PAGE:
Art by Gica Tam
Culture Spotlight

The politicians who stole Chinese New Year

Last Tuesday in Binondo, tikoys were thrown, angpaos flew from above, and people from the Federation of Fil Chi Chamber of Commerce were herded like pigs and out of their floats so that politicians could take over and put on their show. When it comes to going low, never underestimate the Filipino epal eager to win a government seat.
Mookie Katigbak-Lacuesta | Feb 07 2019

We welcomed the year of the pig with piggy behavior from the people who would run the country. Everyone wants it to be their year, and so everyone’s playing happy hog before May’s faux-democratic lovefest—the dirtier, the smellier, and the longer the slosh in mud, the better. Don’t forget it’s a competition—they don’t call it gunning for a post (or a race) for nothing— so go pig or go home.

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A word of advice to our candidates, be anything you want to be during campaign season. As long as it’s a pig. Pick a big event to start off your campaign. You did right festooning the streets of Quiapo with your smiling mugs during the feast of the Black Nazarene, and you did right again when you picked Chinese New Year in the oldest Chinatown in the world to continue the campaign. Remember, pick only the most solemn, religious, and celebratory occasions. If naysayers tell you that premature campaigning is an electoral violation, just snort and kick some mud in their eyes.

Manila Mayor Joseph Estrada in Binondo last Tuesday.

Remember, too, that everyone loves a freebie, so be sure you have a near-endless supply of seasonal delicacies to give the madding crowd. We heard from the grapevine that you did well, hurling boxes of tikoy from your platforms (and those parade floats you coopted from respectable institutions), but you could have also added rolls of hopia with a card reading hope ya vote for me. Tsk. Next time. If you’re an elderly politician, and the superior of countless, remember that constituents look up to you like a boss—loose tradition holds that employers must give their employees those beautiful red envelopes, so don’t be a scrooge. And chortle when they ask where the money came from.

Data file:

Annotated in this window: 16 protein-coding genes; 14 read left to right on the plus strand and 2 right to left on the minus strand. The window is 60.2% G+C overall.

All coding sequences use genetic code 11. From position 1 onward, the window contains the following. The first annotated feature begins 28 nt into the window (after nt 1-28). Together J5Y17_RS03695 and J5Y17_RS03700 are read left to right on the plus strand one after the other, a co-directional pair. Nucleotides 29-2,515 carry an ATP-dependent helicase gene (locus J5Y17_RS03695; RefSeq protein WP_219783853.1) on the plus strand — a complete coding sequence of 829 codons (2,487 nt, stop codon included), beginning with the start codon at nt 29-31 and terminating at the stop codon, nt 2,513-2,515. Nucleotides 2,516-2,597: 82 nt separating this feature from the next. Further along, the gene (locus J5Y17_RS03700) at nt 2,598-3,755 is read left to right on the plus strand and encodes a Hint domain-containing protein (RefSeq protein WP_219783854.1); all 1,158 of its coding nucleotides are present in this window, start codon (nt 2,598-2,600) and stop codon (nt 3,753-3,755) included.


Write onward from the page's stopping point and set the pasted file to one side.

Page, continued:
Members of the Federation of the Fil-Chi Chamber of Commerce were herded into a truck while politicians coopted and rode their float.

For the thin-skinned, don’t get offended—we’re just roasting you—like the Christmas cochon from White Plains—the one stuffed with tanglad. Lemongrass is always a nice deodorizer, don’t you think, and it really brings out the flavor of young pork. While we’re at it, we’re disappointed you didn’t start campaigning on Christmas—that would have given you extra mileage (it’s a festive, meaningful, religious, and consumer-friendly enterprise: a mixed bag that would have raked in the loyalty of so many demographics). Tsk. Next time.

Imee Marcos in Binondo.

But don’t drag your hooves or slacken your snouts—“next time” means Valentine’s Day, which takes place a week from today, so strategize well. People overflow with love on Valentine’s day. There’s also many kinds of love on Valentine’s Day. Stamp your happy mugs on roses and chocolate wrappers, so that when lovers and spouses, and sons and daughters offer tokens of affection, beloveds will feel that they’re loved by you, too.

Come May, we want to look at you the way Hoggett looked at Babe when everyone’s favorite pig won that sheepherding competition (which, come to think of it, was just like winning an election). We want to tell you the only four words known to send swines and sucklings alike to hog heaven.  That’ll do, pig, that’ll do.